For decades, the California Order generally aligned to FMMO prices across the country. However, when policymakers at the California Department of Food and Agriculture (CDFA) established minimum prices for milk that were substantially below FMMO prices — particularly for cheese (known as Class 4b milk in California or Class III in the FMMO) — California producers suddenly faced a significant competitive disadvantage and lower milk checks compared to their fellow producers across the nation.
Repeated efforts by California producers to get CDFA officials to narrow the gap between California Class 4b and FMMO Class III prices were unsuccessful, leading producers to look at the possibility of joining the federal order system. By this time (the mid-2010s), Class I utilization in California was under 20%, and quota covered less than 40% of California’s production. However, the asset value of quota still represented more than $1 billion, and a significant majority of producers owned at least some quota.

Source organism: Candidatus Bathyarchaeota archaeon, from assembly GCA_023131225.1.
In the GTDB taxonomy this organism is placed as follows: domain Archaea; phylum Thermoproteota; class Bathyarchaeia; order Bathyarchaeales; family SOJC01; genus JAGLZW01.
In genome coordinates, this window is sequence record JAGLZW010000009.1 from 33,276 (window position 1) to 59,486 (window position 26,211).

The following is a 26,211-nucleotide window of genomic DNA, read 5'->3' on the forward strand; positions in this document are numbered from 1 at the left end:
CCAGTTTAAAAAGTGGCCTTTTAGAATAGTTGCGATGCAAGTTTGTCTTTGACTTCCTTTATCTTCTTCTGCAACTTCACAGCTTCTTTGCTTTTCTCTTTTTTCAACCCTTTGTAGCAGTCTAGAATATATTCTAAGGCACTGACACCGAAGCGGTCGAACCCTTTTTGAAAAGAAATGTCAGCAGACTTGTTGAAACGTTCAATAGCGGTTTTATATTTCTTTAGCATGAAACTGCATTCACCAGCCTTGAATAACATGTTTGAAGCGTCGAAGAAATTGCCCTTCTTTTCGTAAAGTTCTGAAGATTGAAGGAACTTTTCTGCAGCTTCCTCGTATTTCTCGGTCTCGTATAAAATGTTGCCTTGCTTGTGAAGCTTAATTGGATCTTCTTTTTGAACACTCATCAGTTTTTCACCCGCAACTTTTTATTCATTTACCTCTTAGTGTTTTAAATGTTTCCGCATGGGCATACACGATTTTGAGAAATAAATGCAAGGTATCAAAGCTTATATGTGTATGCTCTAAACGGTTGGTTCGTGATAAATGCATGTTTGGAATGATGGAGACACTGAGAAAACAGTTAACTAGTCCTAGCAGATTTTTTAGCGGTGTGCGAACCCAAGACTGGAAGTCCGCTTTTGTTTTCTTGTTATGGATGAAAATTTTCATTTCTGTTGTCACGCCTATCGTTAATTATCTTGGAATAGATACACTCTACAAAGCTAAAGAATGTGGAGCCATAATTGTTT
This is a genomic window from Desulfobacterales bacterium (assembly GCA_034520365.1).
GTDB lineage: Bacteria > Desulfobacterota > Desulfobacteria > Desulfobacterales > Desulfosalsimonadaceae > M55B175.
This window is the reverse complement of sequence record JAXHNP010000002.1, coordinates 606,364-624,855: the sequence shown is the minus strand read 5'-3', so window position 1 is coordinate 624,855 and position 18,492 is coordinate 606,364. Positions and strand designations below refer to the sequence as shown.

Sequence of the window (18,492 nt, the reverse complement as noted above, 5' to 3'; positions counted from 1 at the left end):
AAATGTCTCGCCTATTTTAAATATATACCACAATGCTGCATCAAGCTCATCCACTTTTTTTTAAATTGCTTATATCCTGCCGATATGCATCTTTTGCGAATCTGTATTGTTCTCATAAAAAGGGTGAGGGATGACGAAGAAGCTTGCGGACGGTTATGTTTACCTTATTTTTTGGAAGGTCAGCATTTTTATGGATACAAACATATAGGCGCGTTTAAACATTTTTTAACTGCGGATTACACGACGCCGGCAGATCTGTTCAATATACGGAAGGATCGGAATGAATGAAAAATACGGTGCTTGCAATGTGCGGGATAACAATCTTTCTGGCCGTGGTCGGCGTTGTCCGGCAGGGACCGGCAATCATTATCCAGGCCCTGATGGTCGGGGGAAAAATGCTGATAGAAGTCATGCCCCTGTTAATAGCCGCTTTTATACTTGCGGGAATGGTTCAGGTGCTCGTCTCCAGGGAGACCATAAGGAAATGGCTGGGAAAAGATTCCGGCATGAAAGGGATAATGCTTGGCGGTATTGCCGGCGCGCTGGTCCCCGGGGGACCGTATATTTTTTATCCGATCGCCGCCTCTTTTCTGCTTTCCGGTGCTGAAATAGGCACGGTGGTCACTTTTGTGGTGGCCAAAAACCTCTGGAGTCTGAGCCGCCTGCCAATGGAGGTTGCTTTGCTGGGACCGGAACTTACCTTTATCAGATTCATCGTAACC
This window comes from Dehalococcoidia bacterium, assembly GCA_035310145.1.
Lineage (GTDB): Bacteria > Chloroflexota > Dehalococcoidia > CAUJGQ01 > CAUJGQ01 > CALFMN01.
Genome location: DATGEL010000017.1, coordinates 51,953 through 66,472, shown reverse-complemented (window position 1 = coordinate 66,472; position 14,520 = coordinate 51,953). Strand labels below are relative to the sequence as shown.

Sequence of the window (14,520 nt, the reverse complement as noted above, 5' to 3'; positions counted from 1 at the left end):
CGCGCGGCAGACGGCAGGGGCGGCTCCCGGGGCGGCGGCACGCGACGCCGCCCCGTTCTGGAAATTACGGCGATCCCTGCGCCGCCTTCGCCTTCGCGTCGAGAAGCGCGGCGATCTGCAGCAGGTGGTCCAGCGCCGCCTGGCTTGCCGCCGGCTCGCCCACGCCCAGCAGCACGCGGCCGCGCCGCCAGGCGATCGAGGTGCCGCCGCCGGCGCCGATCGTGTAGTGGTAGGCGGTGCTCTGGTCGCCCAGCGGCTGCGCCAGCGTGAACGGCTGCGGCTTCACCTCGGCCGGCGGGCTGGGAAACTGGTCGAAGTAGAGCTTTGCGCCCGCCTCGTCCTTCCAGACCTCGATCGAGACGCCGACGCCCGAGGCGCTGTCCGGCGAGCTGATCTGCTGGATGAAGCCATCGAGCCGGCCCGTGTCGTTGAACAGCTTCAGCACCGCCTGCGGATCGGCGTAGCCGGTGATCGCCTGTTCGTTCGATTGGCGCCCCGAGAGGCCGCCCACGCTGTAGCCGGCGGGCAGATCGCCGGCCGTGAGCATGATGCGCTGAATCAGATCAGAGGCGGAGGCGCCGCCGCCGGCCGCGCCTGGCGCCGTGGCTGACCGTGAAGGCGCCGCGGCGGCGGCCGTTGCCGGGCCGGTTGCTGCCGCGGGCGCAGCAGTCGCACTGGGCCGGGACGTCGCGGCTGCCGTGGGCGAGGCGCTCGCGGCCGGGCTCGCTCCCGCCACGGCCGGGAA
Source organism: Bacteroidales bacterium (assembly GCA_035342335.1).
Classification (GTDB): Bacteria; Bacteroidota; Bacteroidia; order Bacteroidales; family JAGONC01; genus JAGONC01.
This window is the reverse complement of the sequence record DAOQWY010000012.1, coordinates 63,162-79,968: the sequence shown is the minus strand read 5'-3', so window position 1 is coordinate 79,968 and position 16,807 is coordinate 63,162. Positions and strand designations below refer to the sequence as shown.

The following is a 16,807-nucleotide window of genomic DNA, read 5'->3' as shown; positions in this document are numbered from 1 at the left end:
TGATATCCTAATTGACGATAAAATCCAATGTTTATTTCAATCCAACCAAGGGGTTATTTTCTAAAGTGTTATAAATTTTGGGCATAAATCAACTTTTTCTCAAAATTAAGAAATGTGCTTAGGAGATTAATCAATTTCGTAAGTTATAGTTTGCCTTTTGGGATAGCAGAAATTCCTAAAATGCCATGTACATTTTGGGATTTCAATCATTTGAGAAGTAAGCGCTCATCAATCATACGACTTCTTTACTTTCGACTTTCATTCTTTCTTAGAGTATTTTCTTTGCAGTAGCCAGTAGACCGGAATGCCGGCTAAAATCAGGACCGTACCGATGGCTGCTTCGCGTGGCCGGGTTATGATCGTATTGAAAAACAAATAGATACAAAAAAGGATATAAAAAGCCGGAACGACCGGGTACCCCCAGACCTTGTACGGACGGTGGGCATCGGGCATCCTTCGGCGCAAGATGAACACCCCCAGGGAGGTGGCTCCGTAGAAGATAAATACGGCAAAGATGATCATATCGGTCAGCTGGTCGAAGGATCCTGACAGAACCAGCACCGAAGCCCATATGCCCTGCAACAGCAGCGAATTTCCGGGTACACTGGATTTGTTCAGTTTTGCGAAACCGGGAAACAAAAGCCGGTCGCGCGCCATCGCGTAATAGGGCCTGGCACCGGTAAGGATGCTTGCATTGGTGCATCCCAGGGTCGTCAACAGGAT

For many producers, a prerequisite to joining an FMMO was protecting the value of quota. So, Congress was approached and legislation was passed allowing USDA to establish a California FMMO that recognized the quota’s value. With a viable path forward for quota, the major California cooperatives petitioned USDA for the establishment of a FMMO.
California officials worked with producers to design a Quota Implementation Plan (QIP) that would operate after California entered an FMMO. Under the QIP, the $12 million per month needed to fund quota payments would be collected as an assessment on all Grade A milk produced in California rather than out of market-wide milk pool revenues.
The California-based co-ops had made it clear they would only support a FMMO if a referendum establishing QIP passed by a vote of the producers. That hurdle was cleared, with producers overwhelmingly approving the QIP in 2017.
When the FMMO began in November of 2018, producers began to see the actual cost of quota since it now appeared as an assessment on their milk statements. There was no difference between the quota costs prior to the FMMO . . . the costs were just more transparent, showing up on a milk statement rather than being paid out by the former California pool.